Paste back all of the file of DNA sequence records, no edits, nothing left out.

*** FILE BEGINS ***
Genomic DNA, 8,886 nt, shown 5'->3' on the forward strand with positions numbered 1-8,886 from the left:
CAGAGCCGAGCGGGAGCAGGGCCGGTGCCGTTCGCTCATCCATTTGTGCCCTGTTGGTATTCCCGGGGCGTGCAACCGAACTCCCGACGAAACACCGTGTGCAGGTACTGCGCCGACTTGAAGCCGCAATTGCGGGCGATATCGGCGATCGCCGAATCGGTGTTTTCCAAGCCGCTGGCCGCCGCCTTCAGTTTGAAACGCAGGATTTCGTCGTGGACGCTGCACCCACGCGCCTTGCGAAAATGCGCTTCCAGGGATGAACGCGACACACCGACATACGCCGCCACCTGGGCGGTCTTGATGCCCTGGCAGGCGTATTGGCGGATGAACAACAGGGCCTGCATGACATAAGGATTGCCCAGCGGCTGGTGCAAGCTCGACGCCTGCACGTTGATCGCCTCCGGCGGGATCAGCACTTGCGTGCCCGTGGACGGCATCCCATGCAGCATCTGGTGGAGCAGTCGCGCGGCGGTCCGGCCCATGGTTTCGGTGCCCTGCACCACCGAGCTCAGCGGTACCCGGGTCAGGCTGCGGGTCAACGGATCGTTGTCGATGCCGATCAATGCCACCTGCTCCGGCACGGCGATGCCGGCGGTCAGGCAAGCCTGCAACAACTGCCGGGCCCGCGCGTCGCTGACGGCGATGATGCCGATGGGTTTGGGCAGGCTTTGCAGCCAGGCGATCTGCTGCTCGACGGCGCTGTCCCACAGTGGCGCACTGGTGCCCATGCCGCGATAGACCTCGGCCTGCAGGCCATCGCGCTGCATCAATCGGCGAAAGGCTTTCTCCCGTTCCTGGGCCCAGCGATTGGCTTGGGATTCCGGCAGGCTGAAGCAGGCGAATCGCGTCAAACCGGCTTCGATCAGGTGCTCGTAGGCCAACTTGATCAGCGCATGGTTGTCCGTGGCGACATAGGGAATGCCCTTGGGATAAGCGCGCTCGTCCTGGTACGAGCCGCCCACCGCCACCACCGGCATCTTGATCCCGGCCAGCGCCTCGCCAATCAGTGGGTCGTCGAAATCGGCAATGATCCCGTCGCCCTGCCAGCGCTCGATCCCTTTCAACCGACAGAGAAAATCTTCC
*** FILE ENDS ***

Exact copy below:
Genomic DNA, 8,886 nt, shown 5'->3' on the forward strand with positions numbered 1-8,886 from the left:
CAGAGCCGAGCGGGAGCAGGGCCGGTGCCGTTCGCTCATCCATTTGTGCCCTGTTGGTATTCCCGGGGCGTGCAACCGAACTCCCGACGAAACACCGTGTGCAGGTACTGCGCCGACTTGAAGCCGCAATTGCGGGCGATATCGGCGATCGCCGAATCGGTGTTTTCCAAGCCGCTGGCCGCCGCCTTCAGTTTGAAACGCAGGATTTCGTCGTGGACGCTGCACCCACGCGCCTTGCGAAAATGCGCTTCCAGGGATGAACGCGACACACCGACATACGCCGCCACCTGGGCGGTCTTGATGCCCTGGCAGGCGTATTGGCGGATGAACAACAGGGCCTGCATGACATAAGGATTGCCCAGCGGCTGGTGCAAGCTCGACGCCTGCACGTTGATCGCCTCCGGCGGGATCAGCACTTGCGTGCCCGTGGACGGCATCCCATGCAGCATCTGGTGGAGCAGTCGCGCGGCGGTCCGGCCCATGGTTTCGGTGCCCTGCACCACCGAGCTCAGCGGTACCCGGGTCAGGCTGCGGGTCAACGGATCGTTGTCGATGCCGATCAATGCCACCTGCTCCGGCACGGCGATGCCGGCGGTCAGGCAAGCCTGCAACAACTGCCGGGCCCGCGCGTCGCTGACGGCGATGATGCCGATGGGTTTGGGCAGGCTTTGCAGCCAGGCGATCTGCTGCTCGACGGCGCTGTCCCACAGTGGCGCACTGGTGCCCATGCCGCGATAGACCTCGGCCTGCAGGCCATCGCGCTGCATCAATCGGCGAAAGGCTTTCTCCCGTTCCTGGGCCCAGCGATTGGCTTGGGATTCCGGCAGGCTGAAGCAGGCGAATCGCGTCAAACCGGCTTCGATCAGGTGCTCGTAGGCCAACTTGATCAGCGCATGGTTGTCCGTGGCGACATAGGGAATGCCCTTGGGATAAGCGCGCTCGTCCTGGTACGAGCCGCCCACCGCCACCACCGGCATCTTGATCCCGGCCAGCGCCTCGCCAATCAGTGGGTCGTCGAAATCGGCAATGATCCCGTCGCCCTGCCAGCGCTCGATCCCTTTCAACCGACAGAGAAAATCTTCC